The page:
As if Starbucks needed to make it easier to part with $6 for a latte, the coffee giant has volunteered its San Jose location, on PayPal’s campus, to become a pilot tester for PayPal’s new wireless payment system built for the Samsung Galaxy Gear line. The process sounds simple – the user’s name and photo pop up on the computer at the register, a push notification is sent to the watch when the sale is rung up, and the user confirms payment with a tap. Bluetooth LE technology is already making our lives easier and more exciting, and this payment system is a realistic vision of a potentially very near future.
Amongst the new features on Samsung’s new s5 is fingerprint authentication. It didn’t get much attention, though, because at first it seemed like a simple catch-up to Apple’s developments. Nonetheless, it turns out that Samsung partnered with PayPal to develop a unique encrypted key that lets PayPal verify users’ identities via the fingerprint authentication, and thus pay with PayPal from the phone. With the simple swipe of a finger to authenticate identity, PayPal users can use the phone as their wallet. Though Apple is behind, they’ve made noise about fingerprint-authenticated payments as well – they’ve got one of the largest credit card repositories on the planet at the moment; all they need to do is leverage it. At the moment, though, Samsung’s beat them to it.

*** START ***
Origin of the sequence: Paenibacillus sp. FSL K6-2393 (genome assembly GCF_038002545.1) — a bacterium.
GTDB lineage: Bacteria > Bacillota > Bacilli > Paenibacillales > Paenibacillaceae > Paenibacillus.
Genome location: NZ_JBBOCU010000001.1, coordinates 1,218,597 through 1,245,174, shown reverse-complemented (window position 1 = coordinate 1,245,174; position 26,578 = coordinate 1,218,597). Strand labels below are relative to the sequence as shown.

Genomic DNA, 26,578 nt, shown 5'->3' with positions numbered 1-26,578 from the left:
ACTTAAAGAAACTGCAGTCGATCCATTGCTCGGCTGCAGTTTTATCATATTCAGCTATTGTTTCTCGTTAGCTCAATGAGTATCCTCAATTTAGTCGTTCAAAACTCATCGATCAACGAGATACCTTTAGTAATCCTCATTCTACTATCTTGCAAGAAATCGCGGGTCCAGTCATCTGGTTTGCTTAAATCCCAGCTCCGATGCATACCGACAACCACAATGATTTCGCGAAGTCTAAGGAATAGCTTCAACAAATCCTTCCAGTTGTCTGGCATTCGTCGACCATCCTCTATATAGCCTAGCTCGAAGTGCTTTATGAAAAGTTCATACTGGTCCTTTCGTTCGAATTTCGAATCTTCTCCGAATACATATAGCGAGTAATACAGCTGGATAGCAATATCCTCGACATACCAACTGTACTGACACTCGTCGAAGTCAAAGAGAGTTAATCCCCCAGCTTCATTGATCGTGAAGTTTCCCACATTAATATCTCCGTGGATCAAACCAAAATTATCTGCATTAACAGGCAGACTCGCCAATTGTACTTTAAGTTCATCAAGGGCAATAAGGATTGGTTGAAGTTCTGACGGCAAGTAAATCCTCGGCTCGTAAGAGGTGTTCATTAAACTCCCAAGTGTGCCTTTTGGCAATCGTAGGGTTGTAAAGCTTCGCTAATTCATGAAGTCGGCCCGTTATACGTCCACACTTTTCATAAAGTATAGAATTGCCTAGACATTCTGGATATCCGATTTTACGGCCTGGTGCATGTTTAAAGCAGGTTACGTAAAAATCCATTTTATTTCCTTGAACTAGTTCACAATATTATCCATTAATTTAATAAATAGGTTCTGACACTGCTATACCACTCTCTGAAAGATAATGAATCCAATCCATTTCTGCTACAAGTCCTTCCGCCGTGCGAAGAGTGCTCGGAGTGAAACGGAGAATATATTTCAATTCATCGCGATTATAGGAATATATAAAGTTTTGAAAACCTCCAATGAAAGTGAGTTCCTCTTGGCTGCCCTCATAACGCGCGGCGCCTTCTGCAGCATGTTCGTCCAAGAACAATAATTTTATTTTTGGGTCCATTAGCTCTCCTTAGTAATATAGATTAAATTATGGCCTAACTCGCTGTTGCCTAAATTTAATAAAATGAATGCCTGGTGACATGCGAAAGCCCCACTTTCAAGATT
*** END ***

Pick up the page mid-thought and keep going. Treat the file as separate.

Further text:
Coin may stand a chance to revolutionize the payments space by allowing you to consolidate your bank and loyalty cards onto a single platform. The Kickstarter project allows you to tie all of your cards to a single one via bluetooth and then actively manage which one you use through an app. Unlike other payment startups, Coin is not a disruptive technology, but an enabler; one that lets you pay chiefly the same way you always did but with more flexibility. While they may run into some friction with banks and merchants who have not sanctioned this activity, the utility Coin provides is worht of attention.
PayPal announced a new partnership with Samsung that will help users and developers alike pay, and get paid, for mobile content. Samsung Apps developers can now work with PayPal as a payout option, while Samsung Apps and Hub users can authenticate payPal to pay for anything they want on the service. Though it’s available for developers globally, it’s only available for users to pay in Australia, Italy, France, Germany, Malaysia, Singapore, Spain and the UK. The US isn’t far behind. By using the most popular e-commerce solution for both users and third-party developers, Samsung gets to naturally spread its consumer base, while PayPal gets to expand its reach into even more mobile devices. No longer will transactions be held up through wire transfers.
The mobile payments app is reportedly testing face-verification for its mobile payment transactions. There’s a tab labeled “Local,” that allows users to find nearby stores that accept PayPal payments – as well as check into venues online that thereafter displays their name and photo in the PayPal app. Store owners can use the app to pay for things, and cashiers can use profile photos to check the identity of the customer. Though PayPal is marketing this as a more “personalized” shopping experience, some are worried about the privacy implications of such a “Minority Report” like system. Useful or overstepping bounds? We’ll have to wait and see what backlash, if any, results.